Skip to comments.Law Enforcement Weighs In On Right To Resist Bill
Posted on 02/24/2012 6:46:48 AM PST by Abathar
INDIANAPOLIS -- A bill that would allow property owners to use deadly force to resist police is facing increasing resistance of its own.
The proposed legislation would provide property owners the right to use deadly force to stop an illegal entry by law enforcement officers.
Current Indiana law gives homeowners the right to use whatever force they deem necessary to defend themselves and their property against unlawful entry. However, Senate Bill No. 1 is aimed directly at the police and would give property owners the same authority to use deadly force against officers perceived to have made unlawful entry.
The Marion County Prosecutor's Office opposes that bill, RTV6's Jack Rinehart reported.
(Excerpt) Read more at theindychannel.com ...
So if a cop enters your home unlawfully and shoots you for pointing a gun at him, are you any less dead?
the no-knock raids are out of control. There are no repercussions to the cops for mistakes. Its time to stop.
But they don't, do they.
Not the ones who execute these types or forced entries...
They wear black suits and ski masks!
Screw that. Uniformed officer gets my straight up respect and cooperation.
A man in a black suit and ski mask gets a magazine full of .45 hollow-points, or until he shoots me dead.
You really need to get up to speed here. You're talking about one thing and the facts are a totally different situation.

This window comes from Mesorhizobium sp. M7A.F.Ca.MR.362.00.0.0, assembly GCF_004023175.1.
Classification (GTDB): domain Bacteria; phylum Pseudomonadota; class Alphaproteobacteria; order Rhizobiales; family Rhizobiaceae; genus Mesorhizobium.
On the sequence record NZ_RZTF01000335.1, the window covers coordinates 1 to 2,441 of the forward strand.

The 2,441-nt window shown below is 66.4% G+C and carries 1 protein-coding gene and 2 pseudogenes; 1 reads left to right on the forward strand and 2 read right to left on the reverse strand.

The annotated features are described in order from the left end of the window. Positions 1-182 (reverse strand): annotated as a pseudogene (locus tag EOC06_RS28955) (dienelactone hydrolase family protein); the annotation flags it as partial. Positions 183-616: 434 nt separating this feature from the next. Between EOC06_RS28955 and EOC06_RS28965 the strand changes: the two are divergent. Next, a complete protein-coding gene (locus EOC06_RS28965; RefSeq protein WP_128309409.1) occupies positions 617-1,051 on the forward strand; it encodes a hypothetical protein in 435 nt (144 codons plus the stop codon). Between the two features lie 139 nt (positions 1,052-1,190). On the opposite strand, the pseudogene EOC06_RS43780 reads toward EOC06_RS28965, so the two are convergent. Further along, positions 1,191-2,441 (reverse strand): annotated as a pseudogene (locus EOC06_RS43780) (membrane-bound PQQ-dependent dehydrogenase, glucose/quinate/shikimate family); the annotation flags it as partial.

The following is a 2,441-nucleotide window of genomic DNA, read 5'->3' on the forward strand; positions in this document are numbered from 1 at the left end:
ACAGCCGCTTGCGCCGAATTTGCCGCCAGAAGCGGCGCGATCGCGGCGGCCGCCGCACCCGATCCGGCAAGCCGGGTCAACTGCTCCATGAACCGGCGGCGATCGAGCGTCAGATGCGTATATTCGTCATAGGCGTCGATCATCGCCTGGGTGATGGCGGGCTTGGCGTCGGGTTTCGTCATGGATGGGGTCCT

The cops were responding to a 911 call and were invited in by the victim. The perp tried to stop the cops.
“Uh, did you read the rest of my post?”
I was responding to what you said, which was not that well thought out. Read your first paragraph again...
There's only one side to this case and the State Supreme Court GOT EVERYTHING WRONG.
I agree 100% with all of that. As I mentioned above, anyone who's a victim of an unlawful police raid should be compensated with big money. Really big money. Unlawful raids violate your constitutional rights and should not be tolerated.
And police should be required to turn on their lights and sirens the instant they bust through the door. Let everyone inside immediately know that it's the police.
The problem of police forced entry into the wrong house are too many to ignore, and the scope of this discussion has moved from that incident to generalities.
Sorry, I’m not following you. I guess we’ll just have to agree to disagree.
If the guy was still living there, then he has rights as well.
Don’t go postal on us now with your sharia law connections.
But that’s not what this is about ~ this is a legislative initiative to make sure the Indiana Supreme Court does not in the future misconstrue this body of law ~ like it did in the case that started with a domestic dispute.
They should name this bill after the fellow that was gunned down by a SWAT Team in his home near Tucson a year or so ago.
“The question was not the lawfulness of the entry, but the homeowner’s perception of the lawfulness.”
The question was not about anything of the sort. The question is about a cop entering your house unlawfully.
It would be my contention that if you randomly selected 100 cops and 100 average citizens, the number of dangerous criminals in the cop group would be three times that of the citizen group. Maybe more...